Al Coury, the president of RSO Records, almost too eagerly admits to busting into Billboard’s offices one day in mid-July and sending some shit flying when he learned of the trade magazine’s plans to declare the Rolling Stones’ Some Girls Number One on the following week’s album chart.
Actually, says Coury, in his own office a week later, he had an appointment. But, ”Yes, I screamed and yelled. I really thought Grease was gonna replace Saturday Night Fever at Number One. I honestly believed and I tried to convince the trades that at the time they made the Stones Number One, my Grease album was outselling the Stones. Their argument to me was, ‘Well, what do you care? You’re gonna be Number One next week, anyway. What are you hassling over a lousy fucking week for?’ But goddamnit, my fucking plan was to be Number One all year!”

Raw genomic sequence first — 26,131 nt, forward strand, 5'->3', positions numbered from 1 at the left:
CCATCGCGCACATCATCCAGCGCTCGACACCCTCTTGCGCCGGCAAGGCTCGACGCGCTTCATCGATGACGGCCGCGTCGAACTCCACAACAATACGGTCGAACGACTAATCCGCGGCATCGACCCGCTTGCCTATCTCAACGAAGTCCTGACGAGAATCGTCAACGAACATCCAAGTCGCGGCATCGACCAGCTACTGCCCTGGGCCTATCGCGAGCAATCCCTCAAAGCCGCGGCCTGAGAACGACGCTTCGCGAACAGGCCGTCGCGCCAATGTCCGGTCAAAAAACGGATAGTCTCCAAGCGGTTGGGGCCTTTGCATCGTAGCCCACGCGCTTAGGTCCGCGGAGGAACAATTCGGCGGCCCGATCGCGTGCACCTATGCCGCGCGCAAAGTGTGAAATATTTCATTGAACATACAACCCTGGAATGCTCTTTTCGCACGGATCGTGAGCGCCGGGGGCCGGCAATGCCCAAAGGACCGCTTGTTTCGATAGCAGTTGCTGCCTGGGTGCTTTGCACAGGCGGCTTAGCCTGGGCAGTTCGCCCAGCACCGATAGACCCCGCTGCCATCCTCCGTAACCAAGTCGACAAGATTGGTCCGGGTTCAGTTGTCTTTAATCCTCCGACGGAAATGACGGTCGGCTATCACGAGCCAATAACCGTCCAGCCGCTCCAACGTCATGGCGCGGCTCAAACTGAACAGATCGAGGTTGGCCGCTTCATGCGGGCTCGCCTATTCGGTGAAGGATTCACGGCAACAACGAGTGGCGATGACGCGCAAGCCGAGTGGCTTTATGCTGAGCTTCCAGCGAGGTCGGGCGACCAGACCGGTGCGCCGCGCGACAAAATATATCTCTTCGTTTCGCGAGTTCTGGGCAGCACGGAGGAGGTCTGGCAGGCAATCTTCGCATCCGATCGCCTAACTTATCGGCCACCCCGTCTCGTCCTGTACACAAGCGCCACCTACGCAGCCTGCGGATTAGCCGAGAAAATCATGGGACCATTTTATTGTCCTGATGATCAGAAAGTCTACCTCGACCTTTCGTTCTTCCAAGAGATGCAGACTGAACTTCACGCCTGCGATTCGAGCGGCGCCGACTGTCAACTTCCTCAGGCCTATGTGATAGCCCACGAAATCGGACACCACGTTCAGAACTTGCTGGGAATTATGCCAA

A few dark, not-Number-One weeks aside, Coury and RSO (the Robert Stigwood Organization) have dominated the record business this past year like no other company ever has. Before Grease, Saturday Night Fever held the top spot for twenty-six straight weeks. RSO has had six platinum singles, more than any other label. For 1978, RSO expects to do about $250 million in business in the U.S. alone. All this from a two-and-one-half-year-old company with about 60 employees.
So Coury, 42, can charge into magazine offices ranting like a spoiled kid if he wants to. And he can fly into tantrums in his high, coarse, Boston-accented, Nelson-Rockefeller-of-a-voice when he is threatened. As with the news that CBS, which presses most of RSO’s records, was closing down for a few days in late July for inventory–just when Coury wanted to release Robin Gibb’s ”Oh! Darling” as a single from Sgt. Pepper’s Lonely Hearts Club Band because ”the demand from radio was so fantastic.” In a sudden rage, he ordered one of his secretaries: ”Move them to another plant! I can’t wait ten days! I want them out in a matter of hours, or days, and I don’t care what it costs!” (The record was out five days later, pressed by another plant.)